War of the Rebellion: Serial 115 Page 0655 SUSPECTED AND DISLOYAL PERSONS.

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language of your communication to me. At the same time in obedience to the directions contained in your Numbers 64, dated the 17th of August, I addressed another note to his lordship stating the grounds of dissatisfaction felt by the President with the conduct of Mr. Bunch and requesting his removal. A copy of this note is likewise appended to the present dispatch. These two notes together with the bag in exactly the same condition in which I received it from Captain ed my assistant secretary, Mr. Benjamin Moran, to take with him to the foreign office and there to deliver into the hands of his lordship if present, or if absent from town into those of one of Her Majety's under secretaries of state for foreign affairs.

Accordingly on the afternoon of Tuesday the 4th instant at about quarter past 3 o'clock as Mr. Moran reports to me, he went to the foreign office and finding Lord Russell to be absent from town he delivered the bag and the notes into the hands of Mr. Lyard, on of the undersecretaries. Since that time I have had no reply from his lordship although I received on Saturday last two notes from him on matters of minor consdquence. I had hoped to send something by Captain Schultz who returns in the Great Eastern and I shall yet do so if it should come before the bag closes. I have consented to the departure of Captain Schultz mainly because Mr. Dayton has expressed a great desire that he should take charge of his dispatches as soon as possible.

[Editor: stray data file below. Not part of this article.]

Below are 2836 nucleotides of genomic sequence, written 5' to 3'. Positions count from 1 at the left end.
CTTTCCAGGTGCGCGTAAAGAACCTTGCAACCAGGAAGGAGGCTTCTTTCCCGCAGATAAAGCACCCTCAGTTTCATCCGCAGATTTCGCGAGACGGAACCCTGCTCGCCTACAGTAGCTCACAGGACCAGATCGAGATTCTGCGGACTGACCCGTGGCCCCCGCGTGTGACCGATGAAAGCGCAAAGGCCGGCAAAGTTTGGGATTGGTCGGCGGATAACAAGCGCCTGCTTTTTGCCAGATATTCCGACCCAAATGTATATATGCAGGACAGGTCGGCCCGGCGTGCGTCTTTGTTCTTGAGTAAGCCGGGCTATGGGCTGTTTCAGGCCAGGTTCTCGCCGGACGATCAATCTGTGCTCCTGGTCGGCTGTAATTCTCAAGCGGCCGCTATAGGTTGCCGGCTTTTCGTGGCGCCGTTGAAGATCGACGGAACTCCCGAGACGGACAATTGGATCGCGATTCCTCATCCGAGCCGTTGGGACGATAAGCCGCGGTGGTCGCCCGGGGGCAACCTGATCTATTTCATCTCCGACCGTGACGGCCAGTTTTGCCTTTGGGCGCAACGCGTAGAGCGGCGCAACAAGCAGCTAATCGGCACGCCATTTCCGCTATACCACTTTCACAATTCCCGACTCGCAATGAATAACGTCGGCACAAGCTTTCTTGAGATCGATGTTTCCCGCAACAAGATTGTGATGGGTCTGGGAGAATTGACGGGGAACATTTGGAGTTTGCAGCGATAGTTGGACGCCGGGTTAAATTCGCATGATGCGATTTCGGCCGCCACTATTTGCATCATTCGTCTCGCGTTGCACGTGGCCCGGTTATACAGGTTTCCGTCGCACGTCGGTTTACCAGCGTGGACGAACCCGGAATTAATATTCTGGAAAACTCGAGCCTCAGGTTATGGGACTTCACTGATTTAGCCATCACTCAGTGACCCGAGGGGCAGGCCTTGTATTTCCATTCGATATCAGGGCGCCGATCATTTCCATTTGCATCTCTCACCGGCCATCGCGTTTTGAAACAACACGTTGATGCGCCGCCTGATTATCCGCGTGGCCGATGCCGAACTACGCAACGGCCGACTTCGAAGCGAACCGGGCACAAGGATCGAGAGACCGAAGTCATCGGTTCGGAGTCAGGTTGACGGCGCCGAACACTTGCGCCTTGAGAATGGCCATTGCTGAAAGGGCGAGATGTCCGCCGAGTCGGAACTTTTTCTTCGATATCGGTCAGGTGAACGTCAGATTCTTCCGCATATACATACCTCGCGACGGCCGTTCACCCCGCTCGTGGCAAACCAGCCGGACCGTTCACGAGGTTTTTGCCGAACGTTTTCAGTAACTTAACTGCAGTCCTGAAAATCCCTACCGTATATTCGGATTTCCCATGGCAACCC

I have the honor to be, sir, your obedient servant,

CHARLES FRANCIS ADAMS.

LEGATION OF THE UNITED STATES,

London, September 14, 1861.

Honorable WILLIAM H. SEWARD,

Secretary of State, Washington, D. C.

SIR: I now have the honor to transmit copies of two notes received yesterday from Lord Russell in answer to my notes of the 3rd of September transmitting to him the bag of Mr. Bunch.

It appears from one of them that Mr. Bunch has been acting under secret instructions which are only now acknolwedged because they have come to light, and that his grnting a safe conduct to an emissary of secession charged with treasonable papers is no objection to his neutral character in the eyes of his employers.

With regard to the question presented in the other note it is satisfactory to me at least in so far as it devolves all responsibility for the further treatment of the question into more capable hands. I transmit also a copy of my reply.

I shall not dwell further on the difficulties this question may occa rather to another subject not altogether foreign from it which will not fail to require speedy attention.

* * * *

I have the honor to be, sir, your obedient servant,

CHARLES FRANCIS ADAMS.

[Inclosure Numbers 1.]

FOREIGN OFFICE, September 9, 1861

CHARLES FRANCIS ADAMS, Esq., &c.

SIR: I received with some surprise from Lord Lyons an intimation that a sealed bag directed by one of Her Majesty's consuls to Her